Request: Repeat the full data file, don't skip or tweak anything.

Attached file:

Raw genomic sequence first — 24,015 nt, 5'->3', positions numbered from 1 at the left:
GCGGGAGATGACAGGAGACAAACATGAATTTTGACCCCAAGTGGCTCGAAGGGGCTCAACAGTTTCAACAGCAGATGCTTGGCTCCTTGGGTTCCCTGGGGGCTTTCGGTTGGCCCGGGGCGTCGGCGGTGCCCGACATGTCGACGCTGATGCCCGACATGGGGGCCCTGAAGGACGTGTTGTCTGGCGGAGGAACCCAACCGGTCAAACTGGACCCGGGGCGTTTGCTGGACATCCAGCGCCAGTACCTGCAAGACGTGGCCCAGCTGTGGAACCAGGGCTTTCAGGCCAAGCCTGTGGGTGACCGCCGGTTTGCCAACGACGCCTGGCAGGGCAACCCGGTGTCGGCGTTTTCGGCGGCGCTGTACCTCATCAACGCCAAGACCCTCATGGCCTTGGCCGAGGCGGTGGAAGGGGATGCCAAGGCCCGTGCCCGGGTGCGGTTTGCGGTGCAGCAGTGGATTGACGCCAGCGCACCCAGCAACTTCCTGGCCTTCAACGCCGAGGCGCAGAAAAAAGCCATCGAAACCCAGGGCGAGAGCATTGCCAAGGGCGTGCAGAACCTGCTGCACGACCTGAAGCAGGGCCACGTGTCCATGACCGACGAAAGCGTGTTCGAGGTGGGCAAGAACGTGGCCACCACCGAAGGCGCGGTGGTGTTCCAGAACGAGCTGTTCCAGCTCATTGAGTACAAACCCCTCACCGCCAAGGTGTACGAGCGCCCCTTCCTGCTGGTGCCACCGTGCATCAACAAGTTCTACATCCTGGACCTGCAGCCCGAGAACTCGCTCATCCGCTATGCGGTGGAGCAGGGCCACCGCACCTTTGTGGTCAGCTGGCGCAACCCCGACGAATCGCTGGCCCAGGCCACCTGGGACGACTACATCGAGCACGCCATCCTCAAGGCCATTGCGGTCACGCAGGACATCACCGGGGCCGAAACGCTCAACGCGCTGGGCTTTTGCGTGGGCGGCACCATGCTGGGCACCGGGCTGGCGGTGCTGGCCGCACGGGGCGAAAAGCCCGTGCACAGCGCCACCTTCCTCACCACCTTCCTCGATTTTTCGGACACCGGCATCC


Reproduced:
Raw genomic sequence first — 24,015 nt, 5'->3', positions numbered from 1 at the left:
GCGGGAGATGACAGGAGACAAACATGAATTTTGACCCCAAGTGGCTCGAAGGGGCTCAACAGTTTCAACAGCAGATGCTTGGCTCCTTGGGTTCCCTGGGGGCTTTCGGTTGGCCCGGGGCGTCGGCGGTGCCCGACATGTCGACGCTGATGCCCGACATGGGGGCCCTGAAGGACGTGTTGTCTGGCGGAGGAACCCAACCGGTCAAACTGGACCCGGGGCGTTTGCTGGACATCCAGCGCCAGTACCTGCAAGACGTGGCCCAGCTGTGGAACCAGGGCTTTCAGGCCAAGCCTGTGGGTGACCGCCGGTTTGCCAACGACGCCTGGCAGGGCAACCCGGTGTCGGCGTTTTCGGCGGCGCTGTACCTCATCAACGCCAAGACCCTCATGGCCTTGGCCGAGGCGGTGGAAGGGGATGCCAAGGCCCGTGCCCGGGTGCGGTTTGCGGTGCAGCAGTGGATTGACGCCAGCGCACCCAGCAACTTCCTGGCCTTCAACGCCGAGGCGCAGAAAAAAGCCATCGAAACCCAGGGCGAGAGCATTGCCAAGGGCGTGCAGAACCTGCTGCACGACCTGAAGCAGGGCCACGTGTCCATGACCGACGAAAGCGTGTTCGAGGTGGGCAAGAACGTGGCCACCACCGAAGGCGCGGTGGTGTTCCAGAACGAGCTGTTCCAGCTCATTGAGTACAAACCCCTCACCGCCAAGGTGTACGAGCGCCCCTTCCTGCTGGTGCCACCGTGCATCAACAAGTTCTACATCCTGGACCTGCAGCCCGAGAACTCGCTCATCCGCTATGCGGTGGAGCAGGGCCACCGCACCTTTGTGGTCAGCTGGCGCAACCCCGACGAATCGCTGGCCCAGGCCACCTGGGACGACTACATCGAGCACGCCATCCTCAAGGCCATTGCGGTCACGCAGGACATCACCGGGGCCGAAACGCTCAACGCGCTGGGCTTTTGCGTGGGCGGCACCATGCTGGGCACCGGGCTGGCGGTGCTGGCCGCACGGGGCGAAAAGCCCGTGCACAGCGCCACCTTCCTCACCACCTTCCTCGATTTTTCGGACACCGGCATCC